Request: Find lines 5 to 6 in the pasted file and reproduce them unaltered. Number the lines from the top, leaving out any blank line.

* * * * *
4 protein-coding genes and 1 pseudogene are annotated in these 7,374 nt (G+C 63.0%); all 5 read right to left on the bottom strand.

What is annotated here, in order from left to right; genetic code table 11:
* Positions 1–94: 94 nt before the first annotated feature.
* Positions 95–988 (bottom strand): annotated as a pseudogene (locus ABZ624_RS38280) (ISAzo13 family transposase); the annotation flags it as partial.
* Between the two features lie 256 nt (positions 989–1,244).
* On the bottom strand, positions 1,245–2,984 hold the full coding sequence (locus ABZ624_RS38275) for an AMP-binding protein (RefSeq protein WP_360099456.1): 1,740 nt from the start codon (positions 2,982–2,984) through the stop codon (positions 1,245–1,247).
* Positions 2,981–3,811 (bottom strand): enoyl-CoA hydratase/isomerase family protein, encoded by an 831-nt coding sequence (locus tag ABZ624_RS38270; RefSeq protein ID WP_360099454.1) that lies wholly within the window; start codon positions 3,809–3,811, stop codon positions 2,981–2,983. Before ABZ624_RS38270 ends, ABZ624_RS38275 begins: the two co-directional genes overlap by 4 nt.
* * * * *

* Between the two features lie 256 nt (positions 989–1,244).
* On the bottom strand, positions 1,245–2,984 hold the full coding sequence (locus ABZ624_RS38275) for an AMP-binding protein (RefSeq protein WP_360099456.1): 1,740 nt from the start codon (positions 2,982–2,984) through the stop codon (positions 1,245–1,247).